There are roughly 50 classes in Disgaea 5 and that’s not even counting character-specific ones. Roughly half of these are monster-exclusive while the other half are reserved for humanoids. While there are some of that outright dominate in comparison to other classes in many situations, I’ve found that all of them have a purpose and can absolutely be viable should you want to use them.

Amidst the already staggering amount of customization lies the transmigration (or reincarnation) system, which essentially serves as a soft reset or a “new game plus” of sorts for an individual character. They start back at level one but retain many of the traits and abilities learned previously, while throwing in bonus stat points in the process. It is even possible for some characters to change into a new class, allowing the possibility of building your very own hybrid class that truly suits your playstyle. Both min/maxers and casual players alike will come to appreciate this feature, as it is key in tackling some of the more challenging content after the main story is over while simultaneously giving you free reign on how to build out your army.

Item World

The randomly generated Item World is iconic to the Disgaea franchise, and is easily my most favorite feature of the entire game. In short, the Item World allows you to enter virtually any item in the game and level up its stats by delving into randomly generated dungeons. Every floor you complete grants an additional item level to the that specific item, though there are ways to achieve multiple item levels per floor. The item level increase, of course, amplifies the potency of the item, making the incentive to run these over and over again quite high. The great thing is that you’ll also naturally get boatloads of experience, items, and money in the process. Just keep in mind that enemies scale with the quality and level of the item, so be sure not to bite off more than you can chew.


There are a lot (and I mean A LOT) of mechanics and systems that I did not cover here, but we’d be here all day if that was the case. If you’re brand new to the series and are concerned about the depth and complexity of the game, worry not. I would argue that, despite being the latest game in the series, Disgaea 5 is the most approachable to a new player. While it could possibly have the most amount of options and systems in any game in the series to date, I’ve found it much more forgiving than earlier titles in the franchise. It takes some work to understand the ins and outs completely, and even I still have much to learn, but the payoff is well worth it. Between your own intuition, the in-game tutorials/guides and the occasional glance at resources across the web, you’ll be on your feet in no time.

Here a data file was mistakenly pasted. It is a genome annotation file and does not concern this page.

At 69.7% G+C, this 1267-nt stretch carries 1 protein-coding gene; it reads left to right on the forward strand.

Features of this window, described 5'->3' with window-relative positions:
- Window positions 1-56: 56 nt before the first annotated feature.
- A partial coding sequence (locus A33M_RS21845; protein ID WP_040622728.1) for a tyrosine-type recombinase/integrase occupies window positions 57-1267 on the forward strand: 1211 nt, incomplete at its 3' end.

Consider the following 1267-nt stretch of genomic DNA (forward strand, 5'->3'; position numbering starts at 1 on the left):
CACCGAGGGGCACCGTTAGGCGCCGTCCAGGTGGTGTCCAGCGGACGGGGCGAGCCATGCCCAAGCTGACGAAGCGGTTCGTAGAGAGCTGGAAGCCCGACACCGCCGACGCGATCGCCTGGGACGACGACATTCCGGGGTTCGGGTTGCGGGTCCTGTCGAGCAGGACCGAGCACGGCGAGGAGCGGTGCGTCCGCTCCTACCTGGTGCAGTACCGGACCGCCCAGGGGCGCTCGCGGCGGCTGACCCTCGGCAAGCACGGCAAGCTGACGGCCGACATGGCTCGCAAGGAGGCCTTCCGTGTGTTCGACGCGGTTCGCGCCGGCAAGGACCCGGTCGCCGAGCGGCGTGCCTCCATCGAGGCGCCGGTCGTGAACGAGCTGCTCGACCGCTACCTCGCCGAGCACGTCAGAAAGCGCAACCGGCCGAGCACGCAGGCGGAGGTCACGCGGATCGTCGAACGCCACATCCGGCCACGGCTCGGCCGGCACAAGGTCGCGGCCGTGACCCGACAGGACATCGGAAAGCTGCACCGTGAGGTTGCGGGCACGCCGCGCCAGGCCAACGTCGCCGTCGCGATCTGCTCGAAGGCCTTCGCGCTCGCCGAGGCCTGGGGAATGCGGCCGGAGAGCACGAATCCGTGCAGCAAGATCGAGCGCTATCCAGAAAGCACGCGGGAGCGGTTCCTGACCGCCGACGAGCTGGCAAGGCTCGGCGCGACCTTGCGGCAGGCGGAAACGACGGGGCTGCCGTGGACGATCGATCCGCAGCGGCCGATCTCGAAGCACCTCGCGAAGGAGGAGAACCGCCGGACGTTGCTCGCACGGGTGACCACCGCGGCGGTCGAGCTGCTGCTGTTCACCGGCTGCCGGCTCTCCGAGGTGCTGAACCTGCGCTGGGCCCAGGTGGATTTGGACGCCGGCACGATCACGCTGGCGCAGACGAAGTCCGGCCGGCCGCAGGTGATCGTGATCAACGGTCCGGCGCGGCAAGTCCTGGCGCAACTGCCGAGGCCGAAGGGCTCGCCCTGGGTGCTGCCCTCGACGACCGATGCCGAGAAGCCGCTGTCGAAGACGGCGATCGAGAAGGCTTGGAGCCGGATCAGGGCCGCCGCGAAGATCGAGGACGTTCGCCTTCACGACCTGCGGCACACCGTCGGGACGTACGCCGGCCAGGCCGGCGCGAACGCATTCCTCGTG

But most importantly, have fun with it. Disgaea 5 Complete is the type of game that can easily provide hundreds, if not thousands, of hours of playtime, so there’s no reason to rush it. There is a near infinite amount of freedom in customization and gameplay tweaks that should satisfy RPG fans of any caliber. While I still prefer the thematical grittiness that Final Fantasy Tactics offers, there is simply no comparison to Disgaea 5 from a mechanics perspective. Seriously, if you find yourself enjoying the first few hours of the game, don’t be surprised when those single digit playtimes roll into double and triple digits before you know it.


  • Ben T.

    IT professional by day, RPG enthusiast by night. Owner, webmaster, and content creator for this site. Dog dad and fan of dark beers.

Ben T.


IT professional by day, RPG enthusiast by night. Owner, webmaster, and content creator for this site. Dog dad and fan of dark beers.